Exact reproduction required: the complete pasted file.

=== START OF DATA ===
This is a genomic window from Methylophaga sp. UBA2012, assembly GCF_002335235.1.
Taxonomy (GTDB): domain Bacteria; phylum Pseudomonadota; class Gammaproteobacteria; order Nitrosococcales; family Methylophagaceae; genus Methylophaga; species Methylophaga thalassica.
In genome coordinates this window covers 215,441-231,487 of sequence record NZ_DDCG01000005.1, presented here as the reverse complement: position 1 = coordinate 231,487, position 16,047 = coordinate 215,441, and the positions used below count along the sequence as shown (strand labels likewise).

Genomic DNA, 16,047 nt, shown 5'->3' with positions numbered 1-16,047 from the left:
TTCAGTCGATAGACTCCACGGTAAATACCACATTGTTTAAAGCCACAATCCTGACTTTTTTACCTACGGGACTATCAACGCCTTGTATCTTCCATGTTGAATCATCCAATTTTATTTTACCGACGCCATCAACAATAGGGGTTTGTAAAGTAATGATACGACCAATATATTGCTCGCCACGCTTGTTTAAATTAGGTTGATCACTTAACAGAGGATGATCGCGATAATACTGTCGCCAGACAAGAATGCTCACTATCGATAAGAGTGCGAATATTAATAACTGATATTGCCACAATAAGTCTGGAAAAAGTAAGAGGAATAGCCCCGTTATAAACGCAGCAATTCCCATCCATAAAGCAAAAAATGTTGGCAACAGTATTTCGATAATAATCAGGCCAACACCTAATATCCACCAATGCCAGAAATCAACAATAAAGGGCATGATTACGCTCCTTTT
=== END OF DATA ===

This is a genomic window from Methylophaga sp. UBA2012, assembly GCF_002335235.1.
Taxonomy (GTDB): domain Bacteria; phylum Pseudomonadota; class Gammaproteobacteria; order Nitrosococcales; family Methylophagaceae; genus Methylophaga; species Methylophaga thalassica.
In genome coordinates this window covers 215,441-231,487 of sequence record NZ_DDCG01000005.1, presented here as the reverse complement: position 1 = coordinate 231,487, position 16,047 = coordinate 215,441, and the positions used below count along the sequence as shown (strand labels likewise).

Genomic DNA, 16,047 nt, shown 5'->3' with positions numbered 1-16,047 from the left:
TTCAGTCGATAGACTCCACGGTAAATACCACATTGTTTAAAGCCACAATCCTGACTTTTTTACCTACGGGACTATCAACGCCTTGTATCTTCCATGTTGAATCATCCAATTTTATTTTACCGACGCCATCAACAATAGGGGTTTGTAAAGTAATGATACGACCAATATATTGCTCGCCACGCTTGTTTAAATTAGGTTGATCACTTAACAGAGGATGATCGCGATAATACTGTCGCCAGACAAGAATGCTCACTATCGATAAGAGTGCGAATATTAATAACTGATATTGCCACAATAAGTCTGGAAAAAGTAAGAGGAATAGCCCCGTTATAAACGCAGCAATTCCCATCCATAAAGCAAAAAATGTTGGCAACAGTATTTCGATAATAATCAGGCCAACACCTAATATCCACCAATGCCAGAAATCAACAATAAAGGGCATGATTACGCTCCTTTT